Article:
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Topic Summary

Posted by: Brad
« on: August 12, 2017, 08:16:03 AM »

Sorry I have never done a protest before and am hesitant to comment on this rule because its worded very strangely staring off with the word "except".    I have had good luck calling the UPSTO and you can sometimes speak with their attorneys or people who help draft the rules to ask for clarification.   
Posted by: Theorist
« on: August 11, 2017, 07:22:08 PM »

Please explain what this means:

“MPEP 1901.04 When Should the Protest Be Submitted [R-08.2012]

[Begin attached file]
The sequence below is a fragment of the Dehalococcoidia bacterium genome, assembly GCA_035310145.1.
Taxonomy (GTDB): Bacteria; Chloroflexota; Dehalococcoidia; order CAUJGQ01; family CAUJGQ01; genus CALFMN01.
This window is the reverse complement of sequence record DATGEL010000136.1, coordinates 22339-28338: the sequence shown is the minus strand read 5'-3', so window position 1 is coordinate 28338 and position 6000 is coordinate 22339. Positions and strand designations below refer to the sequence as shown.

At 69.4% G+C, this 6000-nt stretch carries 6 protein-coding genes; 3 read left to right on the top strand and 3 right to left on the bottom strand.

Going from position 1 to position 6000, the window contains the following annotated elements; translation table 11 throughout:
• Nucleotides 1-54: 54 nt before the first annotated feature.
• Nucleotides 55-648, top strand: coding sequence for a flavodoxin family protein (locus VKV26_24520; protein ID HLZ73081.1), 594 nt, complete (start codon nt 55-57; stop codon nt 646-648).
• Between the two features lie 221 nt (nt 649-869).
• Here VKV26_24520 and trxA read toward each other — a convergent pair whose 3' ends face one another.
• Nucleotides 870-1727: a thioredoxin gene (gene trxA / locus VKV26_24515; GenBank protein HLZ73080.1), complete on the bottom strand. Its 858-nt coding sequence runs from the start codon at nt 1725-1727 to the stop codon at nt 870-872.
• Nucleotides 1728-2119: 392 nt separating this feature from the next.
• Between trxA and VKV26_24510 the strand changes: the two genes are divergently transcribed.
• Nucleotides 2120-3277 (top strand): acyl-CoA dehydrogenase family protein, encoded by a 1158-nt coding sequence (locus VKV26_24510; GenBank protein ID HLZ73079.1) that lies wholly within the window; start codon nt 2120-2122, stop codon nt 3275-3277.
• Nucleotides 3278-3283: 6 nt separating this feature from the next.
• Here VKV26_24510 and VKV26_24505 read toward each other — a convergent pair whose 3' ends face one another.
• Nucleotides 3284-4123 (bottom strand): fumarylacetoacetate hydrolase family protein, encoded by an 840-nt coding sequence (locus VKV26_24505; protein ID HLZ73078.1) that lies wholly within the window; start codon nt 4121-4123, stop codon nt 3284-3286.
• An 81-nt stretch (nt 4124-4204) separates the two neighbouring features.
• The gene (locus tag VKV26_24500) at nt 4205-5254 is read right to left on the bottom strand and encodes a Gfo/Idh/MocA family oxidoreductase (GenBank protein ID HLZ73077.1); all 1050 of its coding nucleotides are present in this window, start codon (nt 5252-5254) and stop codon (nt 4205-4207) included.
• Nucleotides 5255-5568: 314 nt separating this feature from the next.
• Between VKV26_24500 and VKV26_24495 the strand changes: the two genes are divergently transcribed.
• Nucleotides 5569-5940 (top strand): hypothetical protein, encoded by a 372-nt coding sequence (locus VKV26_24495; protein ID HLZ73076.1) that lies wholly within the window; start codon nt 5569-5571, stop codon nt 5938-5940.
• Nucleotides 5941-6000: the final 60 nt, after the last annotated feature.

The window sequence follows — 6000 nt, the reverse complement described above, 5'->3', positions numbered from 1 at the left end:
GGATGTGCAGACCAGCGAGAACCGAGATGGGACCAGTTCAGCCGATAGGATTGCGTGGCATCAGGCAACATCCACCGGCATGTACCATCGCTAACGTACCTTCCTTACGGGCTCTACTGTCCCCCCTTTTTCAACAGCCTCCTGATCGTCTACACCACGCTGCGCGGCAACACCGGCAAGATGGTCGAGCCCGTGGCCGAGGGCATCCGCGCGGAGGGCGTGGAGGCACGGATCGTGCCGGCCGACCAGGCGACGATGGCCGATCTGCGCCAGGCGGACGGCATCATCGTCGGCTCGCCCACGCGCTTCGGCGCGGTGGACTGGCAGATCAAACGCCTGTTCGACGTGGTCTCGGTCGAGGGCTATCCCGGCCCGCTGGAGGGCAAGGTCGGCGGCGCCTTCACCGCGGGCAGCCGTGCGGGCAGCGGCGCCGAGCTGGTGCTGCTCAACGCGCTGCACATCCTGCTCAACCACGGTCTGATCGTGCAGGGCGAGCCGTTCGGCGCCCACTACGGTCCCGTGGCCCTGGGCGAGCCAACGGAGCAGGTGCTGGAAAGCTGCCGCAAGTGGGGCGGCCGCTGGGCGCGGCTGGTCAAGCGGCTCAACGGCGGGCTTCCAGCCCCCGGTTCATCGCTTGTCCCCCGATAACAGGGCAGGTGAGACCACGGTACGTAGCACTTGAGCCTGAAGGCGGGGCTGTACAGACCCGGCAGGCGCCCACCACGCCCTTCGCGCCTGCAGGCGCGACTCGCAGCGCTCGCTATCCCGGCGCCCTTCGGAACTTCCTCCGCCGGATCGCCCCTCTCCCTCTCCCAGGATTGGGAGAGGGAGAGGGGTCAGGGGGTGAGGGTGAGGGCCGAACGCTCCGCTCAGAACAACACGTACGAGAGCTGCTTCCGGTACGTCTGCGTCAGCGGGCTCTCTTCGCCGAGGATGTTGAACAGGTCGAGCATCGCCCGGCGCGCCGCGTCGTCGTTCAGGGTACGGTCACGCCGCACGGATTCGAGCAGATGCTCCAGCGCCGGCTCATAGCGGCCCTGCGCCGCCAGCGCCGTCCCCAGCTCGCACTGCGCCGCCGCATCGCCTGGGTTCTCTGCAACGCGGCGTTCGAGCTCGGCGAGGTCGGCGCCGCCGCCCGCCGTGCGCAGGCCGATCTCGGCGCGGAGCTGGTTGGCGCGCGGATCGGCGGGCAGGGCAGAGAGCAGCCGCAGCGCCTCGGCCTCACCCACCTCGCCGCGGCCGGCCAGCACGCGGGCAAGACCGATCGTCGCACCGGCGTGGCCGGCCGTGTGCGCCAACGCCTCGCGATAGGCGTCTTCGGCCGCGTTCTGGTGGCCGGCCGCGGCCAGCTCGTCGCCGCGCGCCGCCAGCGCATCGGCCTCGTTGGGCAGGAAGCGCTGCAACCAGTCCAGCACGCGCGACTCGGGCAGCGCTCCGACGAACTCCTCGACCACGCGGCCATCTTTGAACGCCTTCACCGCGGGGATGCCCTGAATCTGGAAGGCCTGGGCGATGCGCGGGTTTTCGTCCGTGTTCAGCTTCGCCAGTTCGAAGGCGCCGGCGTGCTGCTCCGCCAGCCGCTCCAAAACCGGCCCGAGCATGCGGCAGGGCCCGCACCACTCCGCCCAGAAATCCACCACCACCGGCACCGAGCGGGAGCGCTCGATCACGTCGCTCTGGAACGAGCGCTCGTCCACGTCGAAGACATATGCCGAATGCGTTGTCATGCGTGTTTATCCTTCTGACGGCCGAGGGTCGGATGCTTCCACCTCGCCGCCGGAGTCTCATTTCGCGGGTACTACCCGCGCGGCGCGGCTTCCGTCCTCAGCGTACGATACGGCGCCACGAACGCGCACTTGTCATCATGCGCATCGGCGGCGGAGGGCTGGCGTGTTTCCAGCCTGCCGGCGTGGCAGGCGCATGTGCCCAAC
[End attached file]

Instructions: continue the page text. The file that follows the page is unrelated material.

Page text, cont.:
Except where a protest is accompanied by the written consent of the applicant as provided in 37 CFR1.291(b)(1) ( I read the following then to mean a protest NOT requiring “written consent of the applicant”) , a protest under 37 CFR 1.291(a) must be submitted prior to the date the application was published under 37 CFR 1.211 or the mailing of a notice of allowance under 37 CFR 1.311, whichever occurs first, and the application must be pending when the protest and application file are brought before the examiner in order to be ensured of consideration. As a practical matter, any protest should be submitted as soon as possible after the protestor becomes aware of the existence of the application to which the protest is to be directed. By submitting a protest early in the examination process  ,i.e., before the Office acts on the application if possible, the protestor ensures that the protest will receive maximum consideration and will be of the most benefit to the Office in its examination of the application. A protest submitted after the mailing of the notice of allowance … (I read this as a unique protest which as noted above does NOT require (see: “except”) an applicant’s written consent AND as prima facie evidence that this peculiar protest does NOT need to fulfill the requirements of any protest which is submitted BEFORE the Notice of Allowance since it is submitted AFTER) …will not knowingly be ignored if the protest includes prior art documents which clearly anticipate or clearly render obvious one or more claims. However, the likelihood of consideration of a protest decreases as the patent date approaches.”